Network Leadership

May 9, 2012 Leave a comment

As I prepare to do a couple of trainings for leadership in multi-stakeholder networks in the New England region (focus being on the skills of facilitation, process design, and managing decision-making), I intend to frame our conversations with some exploration of the differences between traditional organizational leadership and what is required to steward networks towards positive impact.  I begin with the presumption that network form and function are chosen strategically for the ability to accomplish something that could not be done at all or as well through other approaches.  Whether trying to develop a food system to eliminate food insecurity or change an educational system to yield more equitable opportunities and outcomes, the attraction to a network approach is likely due to a desire for some combination of the following:

  • small world reach
  • relative efficiency
  • more distributed capabilities
  • resilience/sustainability
  • rapid growth and diffusion
  • adaptability

I have written elsewhere about elements of network thinking that can help to leverage these attributes of a network approach.  Beyond those elements, there are certain practices that Beth Tener of New Directions Collaborative and I have identified as distinguishing a network leadership approach.  The header for this is that network leadership moves away from overt efforts to control what is too vast, complex, and uncontrollable, and takes more of an approach of stewardship and attempting to create conditions that will allow collective intelligence, will, and movement to organically develop. The call is to step back and focus on:

  • cultivating shared responsibility and mutual support;
  • growing diverse leadership;
  • encouraging trust to take root;
  • ensuring there are multiple avenues for people to connect and share information;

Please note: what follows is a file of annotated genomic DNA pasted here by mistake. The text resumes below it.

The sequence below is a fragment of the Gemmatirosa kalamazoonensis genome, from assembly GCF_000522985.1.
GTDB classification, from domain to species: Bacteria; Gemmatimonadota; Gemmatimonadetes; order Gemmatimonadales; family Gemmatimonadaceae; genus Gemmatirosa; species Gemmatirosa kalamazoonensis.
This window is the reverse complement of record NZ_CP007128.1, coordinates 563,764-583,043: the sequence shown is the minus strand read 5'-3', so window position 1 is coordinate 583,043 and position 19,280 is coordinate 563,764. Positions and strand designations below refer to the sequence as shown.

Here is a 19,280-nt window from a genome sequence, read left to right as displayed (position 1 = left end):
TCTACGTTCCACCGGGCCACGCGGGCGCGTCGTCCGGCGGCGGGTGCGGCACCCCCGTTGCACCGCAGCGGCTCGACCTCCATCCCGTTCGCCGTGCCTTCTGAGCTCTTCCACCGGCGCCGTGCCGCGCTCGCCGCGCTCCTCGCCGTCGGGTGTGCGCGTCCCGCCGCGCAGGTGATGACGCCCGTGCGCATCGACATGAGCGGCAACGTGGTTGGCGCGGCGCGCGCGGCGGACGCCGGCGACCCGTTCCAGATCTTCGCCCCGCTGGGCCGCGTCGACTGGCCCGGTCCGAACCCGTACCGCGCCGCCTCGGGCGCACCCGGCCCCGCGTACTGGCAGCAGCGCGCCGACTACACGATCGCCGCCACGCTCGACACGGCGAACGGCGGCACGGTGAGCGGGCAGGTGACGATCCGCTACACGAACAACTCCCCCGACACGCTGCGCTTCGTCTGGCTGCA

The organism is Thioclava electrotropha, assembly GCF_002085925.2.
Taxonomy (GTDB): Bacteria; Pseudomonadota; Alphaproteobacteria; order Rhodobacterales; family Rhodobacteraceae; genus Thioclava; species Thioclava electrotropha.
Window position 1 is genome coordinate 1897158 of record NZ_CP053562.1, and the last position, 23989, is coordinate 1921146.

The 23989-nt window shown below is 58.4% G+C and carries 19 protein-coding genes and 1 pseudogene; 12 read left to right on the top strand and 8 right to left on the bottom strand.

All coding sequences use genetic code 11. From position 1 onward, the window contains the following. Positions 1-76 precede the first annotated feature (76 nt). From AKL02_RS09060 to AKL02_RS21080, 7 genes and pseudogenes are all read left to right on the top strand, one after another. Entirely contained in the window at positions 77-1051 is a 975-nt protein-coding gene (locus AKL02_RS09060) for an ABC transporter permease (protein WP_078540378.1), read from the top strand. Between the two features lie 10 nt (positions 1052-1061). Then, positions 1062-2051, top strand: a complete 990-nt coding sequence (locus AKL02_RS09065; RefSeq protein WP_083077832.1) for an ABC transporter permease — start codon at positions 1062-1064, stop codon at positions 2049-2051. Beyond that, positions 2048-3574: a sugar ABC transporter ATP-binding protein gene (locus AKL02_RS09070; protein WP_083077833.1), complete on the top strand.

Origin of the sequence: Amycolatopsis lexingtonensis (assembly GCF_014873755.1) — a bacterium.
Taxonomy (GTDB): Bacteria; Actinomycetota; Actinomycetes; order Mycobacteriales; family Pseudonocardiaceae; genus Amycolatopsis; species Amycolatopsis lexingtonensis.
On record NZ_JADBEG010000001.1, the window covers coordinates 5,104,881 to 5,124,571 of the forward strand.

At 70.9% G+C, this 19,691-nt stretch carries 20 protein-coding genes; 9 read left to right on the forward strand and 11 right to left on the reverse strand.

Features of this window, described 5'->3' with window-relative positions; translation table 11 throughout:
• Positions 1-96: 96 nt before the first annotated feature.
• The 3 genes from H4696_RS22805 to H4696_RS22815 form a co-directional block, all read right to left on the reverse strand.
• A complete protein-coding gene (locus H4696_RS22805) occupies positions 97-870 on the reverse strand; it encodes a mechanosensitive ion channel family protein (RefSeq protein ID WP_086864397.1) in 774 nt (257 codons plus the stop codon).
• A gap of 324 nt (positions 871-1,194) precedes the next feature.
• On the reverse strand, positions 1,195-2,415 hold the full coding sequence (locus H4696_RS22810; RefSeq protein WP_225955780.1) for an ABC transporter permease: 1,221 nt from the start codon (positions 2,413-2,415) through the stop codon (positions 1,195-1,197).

• helping to develop the capacity to collectively listen and learn; and
  • rewarding experiments.

Surely there is more, and I encourage readers to both share their thinking and experiences here and come back to the underlying spirit and view towards potential that support actions in the name of net impact.

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  • Beth Tener says:

    Well said, Curtis. I’ve lately been seeing “networks as incubators” – the places that enable the connections that birth a new idea or collaboration. The participants can run with the idea or the network can adapt to create a new work group or task/support structure for the new initiative. This speaks to the need for simple flexible ways of organizing work as things emerge and change.

    A leadership skill for network work (particularly in early stages of network formation) is how to see and understand the “system” that network members are working within (with the diverse perspectives a network can convene.) It takes patience and being comfortable in uncertainty to take the time to build relationships and understanding and access the collective intelligence of the network to identify the wisest strategy and actions to take. When people don’t have these capacities, there can be a rush to action and results that bypasses and misses the true potential of the network.